After coming back from my knee operation last December, I’m pleased to say that through the spring and early summer I have had a good period of running, fitting in 17 marathons, including some tough hilly ones this summer like; Scafell, Trail Marathon Wales and the Lakeland Trail Marathon.
The family holiday was mid August so I planned to have an easy month, reduce my mileage and have a bit of a rest before starting training in earnest for the 10in10 next May.
I had booked Halifax marathon on the 31st August to kick start things off and mentioned this to friends on Facebook, describing it as “Training starts with Halifax Marathon”. I hadn’t thought too much about this comment and several replies were from friends who also run marathons and said they would see my there, which was nice. One comment from my friend Paul made me stop for a moment, he wrote:-
“Now that’s just weird Malc – training starts tomorrow with a marathon. Most people would say training starts tomorrow for a marathon!”
This comment made me think about to how fit I am now, which is a very good level of fitness but how fit do I need to get myself to be able to run 10 marathons in 10 days?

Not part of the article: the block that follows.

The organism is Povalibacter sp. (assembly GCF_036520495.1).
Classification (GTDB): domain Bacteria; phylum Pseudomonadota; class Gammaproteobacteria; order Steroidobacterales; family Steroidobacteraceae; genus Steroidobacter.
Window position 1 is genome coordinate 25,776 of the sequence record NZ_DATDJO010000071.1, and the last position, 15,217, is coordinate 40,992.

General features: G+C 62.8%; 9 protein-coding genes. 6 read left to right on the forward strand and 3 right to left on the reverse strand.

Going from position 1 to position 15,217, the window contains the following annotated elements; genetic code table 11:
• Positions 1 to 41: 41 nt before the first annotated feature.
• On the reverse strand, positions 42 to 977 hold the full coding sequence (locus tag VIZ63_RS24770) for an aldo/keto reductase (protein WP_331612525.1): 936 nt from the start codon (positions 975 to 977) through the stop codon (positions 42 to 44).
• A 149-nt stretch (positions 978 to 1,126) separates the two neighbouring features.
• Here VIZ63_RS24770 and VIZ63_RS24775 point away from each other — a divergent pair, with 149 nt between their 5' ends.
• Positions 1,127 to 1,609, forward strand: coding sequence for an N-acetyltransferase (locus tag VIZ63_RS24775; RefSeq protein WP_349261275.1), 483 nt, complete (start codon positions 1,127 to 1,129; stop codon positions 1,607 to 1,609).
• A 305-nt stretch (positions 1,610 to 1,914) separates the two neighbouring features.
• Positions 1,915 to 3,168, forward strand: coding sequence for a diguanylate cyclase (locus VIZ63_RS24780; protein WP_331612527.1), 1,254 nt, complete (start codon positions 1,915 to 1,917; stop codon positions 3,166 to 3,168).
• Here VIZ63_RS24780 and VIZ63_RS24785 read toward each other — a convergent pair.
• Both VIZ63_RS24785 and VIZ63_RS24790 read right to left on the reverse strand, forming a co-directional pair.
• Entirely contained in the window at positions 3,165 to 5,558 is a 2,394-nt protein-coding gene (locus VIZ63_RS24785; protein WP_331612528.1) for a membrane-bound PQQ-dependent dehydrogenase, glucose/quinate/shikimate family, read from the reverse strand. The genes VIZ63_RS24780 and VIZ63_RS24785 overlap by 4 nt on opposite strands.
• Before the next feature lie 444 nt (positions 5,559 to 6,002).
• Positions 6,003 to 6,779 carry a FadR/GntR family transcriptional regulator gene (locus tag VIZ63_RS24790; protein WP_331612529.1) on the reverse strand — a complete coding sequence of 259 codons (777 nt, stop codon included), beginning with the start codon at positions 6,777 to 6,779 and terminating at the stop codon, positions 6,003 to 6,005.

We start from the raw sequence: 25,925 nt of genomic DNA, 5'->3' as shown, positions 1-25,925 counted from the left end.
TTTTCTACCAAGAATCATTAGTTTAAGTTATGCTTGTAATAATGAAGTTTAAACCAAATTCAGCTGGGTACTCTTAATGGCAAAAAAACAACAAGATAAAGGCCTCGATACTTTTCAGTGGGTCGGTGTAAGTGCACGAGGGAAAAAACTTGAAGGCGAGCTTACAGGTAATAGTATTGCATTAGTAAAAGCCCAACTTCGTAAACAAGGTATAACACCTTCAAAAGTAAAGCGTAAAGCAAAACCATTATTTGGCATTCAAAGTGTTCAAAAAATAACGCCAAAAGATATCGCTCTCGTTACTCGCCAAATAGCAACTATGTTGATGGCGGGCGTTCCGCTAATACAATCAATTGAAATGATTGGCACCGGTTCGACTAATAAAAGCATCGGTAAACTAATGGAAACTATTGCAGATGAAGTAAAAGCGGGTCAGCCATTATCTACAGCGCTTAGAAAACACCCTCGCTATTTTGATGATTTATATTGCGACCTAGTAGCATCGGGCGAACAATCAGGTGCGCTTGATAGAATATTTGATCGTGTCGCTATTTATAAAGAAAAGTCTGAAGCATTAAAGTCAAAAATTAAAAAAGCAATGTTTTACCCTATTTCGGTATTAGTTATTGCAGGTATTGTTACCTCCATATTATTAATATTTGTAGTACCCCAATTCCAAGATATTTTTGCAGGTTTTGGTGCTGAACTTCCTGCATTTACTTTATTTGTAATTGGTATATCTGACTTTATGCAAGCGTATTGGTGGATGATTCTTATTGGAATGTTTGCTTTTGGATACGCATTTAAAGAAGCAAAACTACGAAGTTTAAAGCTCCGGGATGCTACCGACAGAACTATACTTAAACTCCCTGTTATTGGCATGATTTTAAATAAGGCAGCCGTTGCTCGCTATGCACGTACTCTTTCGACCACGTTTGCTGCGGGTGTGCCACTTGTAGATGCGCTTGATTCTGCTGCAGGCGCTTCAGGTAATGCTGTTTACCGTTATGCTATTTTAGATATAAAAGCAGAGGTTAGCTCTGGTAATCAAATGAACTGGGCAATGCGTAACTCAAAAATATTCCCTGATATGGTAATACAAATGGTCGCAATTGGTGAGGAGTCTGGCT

I have got so used to running a marathons, often consider them as a long training run or a reason to visit somewhere new and I do this every 2 or 3 weeks. To most it is still something you train for, for 3 months. Even with it’s tough, hilly 2 lap course Halifax wasn’t something I had to specifically train for, my fitness level is already at that point. What Paul’s comment made me realise was how much more beyond marathon fitness I need to get myself for the much bigger 10 marathons in 10 days challenge next May. A journey that will take me 8 months of serious endurance running.
Anyhow, here’s a little synopsis of Halifax for anyone out there wondering what it was like and maybe considering it for next year. It was 1 lap for the half marathon and 2 laps for the full marathon. As you can guess it wasn’t flat and each lap started off with the first 2 miles being mostly up hill. By the end of mile 2 we were already on the tops of the hills looking down on Halifax below. The views were lovely and even more stunning in the warm late summer sunshine. The course was a mix of trail and road and had a 4 or 5 mile stretch along a tree lined canal which again was lovely surroundings to run in. Each lap finished with a bit of a hill back into the Shay stadium. A testing course and certainly not a fast course but if you want to see some beautiful Yorkshire scenery then it is well worth doing.
I enjoyed two steady paced laps being only marginally slower second time round, finishing in 3 hours 40 minutes 23 seconds. Shame I didn’t nip under 3:40 but never mind. It seems us runners are never content with our time and wish every run was just that little bit faster. At least the “Training” has started well and is on its way.